Over the past several months I’ve noticed an increasing amount of Superfactory activity originating from Iraq. Several university students have requested more information on lean manufacturing methods, industry professionals have downloaded some of our tools and training presentations, and our website stats show that Iraq is becoming a measurable (albeit barely single digit) component of our visitor base. Other Middle Eastern countries are also increasing in representation, with inquiries from Oman, Saudi Arabia, and Yemen just in this past week. Bill also mentioned that he’s seen a similar response to some of his blog posts.
I’ll refrain from getting involved in political commentary, and simply say that an industrial revitalization and re-connection with the world is occurring in Iraq. How it came about, whether it will continue, and whether it will spark similar changes throughout that region are subjects for another day and other blogs. The changes appear to be driven from two general sources: direct investment by external commercial, non-profit, government, and military organizations, and also the unleashed entrepreneurial drive of Iraqis themselves.
Jumpstart International is one such external organization, founded by an old Rensselaer roommate of mine, Sean O’Sullivan. After creating and selling a successful software company, MapInfo, he went on to pursue several personal and philanthropic goals. When the reconstruction of Iraq shifted into high gear, Sean was convinced that this activity could be performed far more efficiently, and within months he had created jobs for over 1,300 Iraqis. He’s delivering on his promises for "lean re-construction"… even though his business partner was executed. I remember (well, sort of…) Sean and I crawling back to the dorm from downtown pubs, and wondering if he’d ever amount to anything.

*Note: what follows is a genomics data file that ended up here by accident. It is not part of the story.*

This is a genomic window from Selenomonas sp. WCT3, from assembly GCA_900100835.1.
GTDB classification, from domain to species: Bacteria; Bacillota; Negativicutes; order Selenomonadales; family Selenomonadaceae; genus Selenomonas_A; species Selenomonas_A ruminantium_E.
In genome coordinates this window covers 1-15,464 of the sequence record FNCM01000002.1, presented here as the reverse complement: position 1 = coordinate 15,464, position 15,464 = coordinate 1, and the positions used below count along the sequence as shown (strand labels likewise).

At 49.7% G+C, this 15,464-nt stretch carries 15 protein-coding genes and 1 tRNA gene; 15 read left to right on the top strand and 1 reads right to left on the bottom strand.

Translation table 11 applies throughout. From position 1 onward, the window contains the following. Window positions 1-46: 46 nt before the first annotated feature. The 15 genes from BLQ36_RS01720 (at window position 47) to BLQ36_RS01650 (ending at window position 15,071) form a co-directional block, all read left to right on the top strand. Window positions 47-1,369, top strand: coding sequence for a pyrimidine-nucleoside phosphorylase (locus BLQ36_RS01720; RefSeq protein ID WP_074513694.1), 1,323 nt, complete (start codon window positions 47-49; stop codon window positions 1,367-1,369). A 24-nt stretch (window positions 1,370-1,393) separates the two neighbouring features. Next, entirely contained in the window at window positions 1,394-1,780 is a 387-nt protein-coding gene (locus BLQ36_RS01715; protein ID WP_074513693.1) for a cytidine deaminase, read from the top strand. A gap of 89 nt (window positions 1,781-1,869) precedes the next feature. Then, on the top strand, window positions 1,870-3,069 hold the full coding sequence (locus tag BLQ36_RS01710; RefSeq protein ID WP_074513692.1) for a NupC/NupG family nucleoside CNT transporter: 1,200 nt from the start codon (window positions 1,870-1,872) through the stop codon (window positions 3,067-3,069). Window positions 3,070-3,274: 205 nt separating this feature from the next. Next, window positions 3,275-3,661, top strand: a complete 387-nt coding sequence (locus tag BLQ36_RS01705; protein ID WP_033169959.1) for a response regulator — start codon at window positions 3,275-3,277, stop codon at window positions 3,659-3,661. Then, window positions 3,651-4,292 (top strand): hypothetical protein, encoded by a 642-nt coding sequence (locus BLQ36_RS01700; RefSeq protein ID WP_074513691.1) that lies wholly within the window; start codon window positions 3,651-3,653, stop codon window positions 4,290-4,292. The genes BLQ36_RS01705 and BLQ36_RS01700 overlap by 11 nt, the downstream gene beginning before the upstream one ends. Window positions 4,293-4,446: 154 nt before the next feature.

One of the more unique organizations is Rapid Prototyping for Baghdad. A group of RP, medical, and engineering design companies such as Materialise, StrataSys, and 3D Systems are collaborating to provide medical device RP, primarily for limb replacement prostheses. Besides providing a valuable service, they are also educating Iraqis on RP methods and techniques. This is along the lines of the personal fabrication "factories" that we blogged about several months ago.
A rather controversial article a few months ago suggested that a major advantage of the Chinese was that they could create lean-oriented factories from the ground up, while the industrialized world was constrained by existing plant layouts and methods. For better or worse, much of Iraqi industry has a similar opportunity. With a nascent stock market fueling internal capitalism, a growing number of educators and professionals trying to learn more about lean methods, external organizations transferring knowledge, and a large educated but inexpensive labor pool, conditions may be right for a strong manufacturing industry. Of course this all depends on increasing political stability, which is by no means guaranteed.
Most of us are keeping an eye on the competitive realities of the growing Asian economies, particularly China and India, but it would be wise to also watch other areas of the world… even Iraq.